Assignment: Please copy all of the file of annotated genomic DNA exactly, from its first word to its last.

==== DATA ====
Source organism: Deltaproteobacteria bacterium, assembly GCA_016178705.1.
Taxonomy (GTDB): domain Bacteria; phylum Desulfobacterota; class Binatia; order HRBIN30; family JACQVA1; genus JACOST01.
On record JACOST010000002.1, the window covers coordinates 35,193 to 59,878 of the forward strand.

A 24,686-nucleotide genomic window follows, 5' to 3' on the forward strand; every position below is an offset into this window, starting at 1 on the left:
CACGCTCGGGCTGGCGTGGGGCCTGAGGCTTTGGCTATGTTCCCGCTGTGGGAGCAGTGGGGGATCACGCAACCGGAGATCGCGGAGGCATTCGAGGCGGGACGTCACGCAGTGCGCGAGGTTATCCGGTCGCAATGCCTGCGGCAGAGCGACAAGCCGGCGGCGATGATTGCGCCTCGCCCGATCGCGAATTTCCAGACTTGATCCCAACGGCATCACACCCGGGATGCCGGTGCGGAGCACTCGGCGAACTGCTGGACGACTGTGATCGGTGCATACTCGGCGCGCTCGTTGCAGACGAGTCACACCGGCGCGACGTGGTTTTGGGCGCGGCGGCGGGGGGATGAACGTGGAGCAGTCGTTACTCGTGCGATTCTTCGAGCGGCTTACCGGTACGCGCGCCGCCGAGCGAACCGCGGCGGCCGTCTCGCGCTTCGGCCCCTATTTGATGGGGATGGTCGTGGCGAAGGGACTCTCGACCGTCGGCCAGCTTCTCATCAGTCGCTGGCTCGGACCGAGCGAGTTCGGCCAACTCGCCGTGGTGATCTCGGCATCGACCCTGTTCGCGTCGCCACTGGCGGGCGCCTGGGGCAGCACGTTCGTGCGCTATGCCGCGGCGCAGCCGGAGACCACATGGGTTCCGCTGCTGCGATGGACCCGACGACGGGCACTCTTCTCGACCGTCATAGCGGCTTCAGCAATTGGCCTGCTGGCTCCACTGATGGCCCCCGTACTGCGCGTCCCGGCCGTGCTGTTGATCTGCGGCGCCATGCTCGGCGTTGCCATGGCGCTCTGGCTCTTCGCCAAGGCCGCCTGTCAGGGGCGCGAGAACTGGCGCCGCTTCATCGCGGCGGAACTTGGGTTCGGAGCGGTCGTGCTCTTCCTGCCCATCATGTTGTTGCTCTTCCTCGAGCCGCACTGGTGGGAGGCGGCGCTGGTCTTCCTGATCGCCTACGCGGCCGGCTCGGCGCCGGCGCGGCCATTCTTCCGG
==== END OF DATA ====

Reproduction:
Source organism: Deltaproteobacteria bacterium, assembly GCA_016178705.1.
Taxonomy (GTDB): domain Bacteria; phylum Desulfobacterota; class Binatia; order HRBIN30; family JACQVA1; genus JACOST01.
On record JACOST010000002.1, the window covers coordinates 35,193 to 59,878 of the forward strand.

A 24,686-nucleotide genomic window follows, 5' to 3' on the forward strand; every position below is an offset into this window, starting at 1 on the left:
CACGCTCGGGCTGGCGTGGGGCCTGAGGCTTTGGCTATGTTCCCGCTGTGGGAGCAGTGGGGGATCACGCAACCGGAGATCGCGGAGGCATTCGAGGCGGGACGTCACGCAGTGCGCGAGGTTATCCGGTCGCAATGCCTGCGGCAGAGCGACAAGCCGGCGGCGATGATTGCGCCTCGCCCGATCGCGAATTTCCAGACTTGATCCCAACGGCATCACACCCGGGATGCCGGTGCGGAGCACTCGGCGAACTGCTGGACGACTGTGATCGGTGCATACTCGGCGCGCTCGTTGCAGACGAGTCACACCGGCGCGACGTGGTTTTGGGCGCGGCGGCGGGGGGATGAACGTGGAGCAGTCGTTACTCGTGCGATTCTTCGAGCGGCTTACCGGTACGCGCGCCGCCGAGCGAACCGCGGCGGCCGTCTCGCGCTTCGGCCCCTATTTGATGGGGATGGTCGTGGCGAAGGGACTCTCGACCGTCGGCCAGCTTCTCATCAGTCGCTGGCTCGGACCGAGCGAGTTCGGCCAACTCGCCGTGGTGATCTCGGCATCGACCCTGTTCGCGTCGCCACTGGCGGGCGCCTGGGGCAGCACGTTCGTGCGCTATGCCGCGGCGCAGCCGGAGACCACATGGGTTCCGCTGCTGCGATGGACCCGACGACGGGCACTCTTCTCGACCGTCATAGCGGCTTCAGCAATTGGCCTGCTGGCTCCACTGATGGCCCCCGTACTGCGCGTCCCGGCCGTGCTGTTGATCTGCGGCGCCATGCTCGGCGTTGCCATGGCGCTCTGGCTCTTCGCCAAGGCCGCCTGTCAGGGGCGCGAGAACTGGCGCCGCTTCATCGCGGCGGAACTTGGGTTCGGAGCGGTCGTGCTCTTCCTGCCCATCATGTTGTTGCTCTTCCTCGAGCCGCACTGGTGGGAGGCGGCGCTGGTCTTCCTGATCGCCTACGCGGCCGGCTCGGCGCCGGCGCGGCCATTCTTCCGG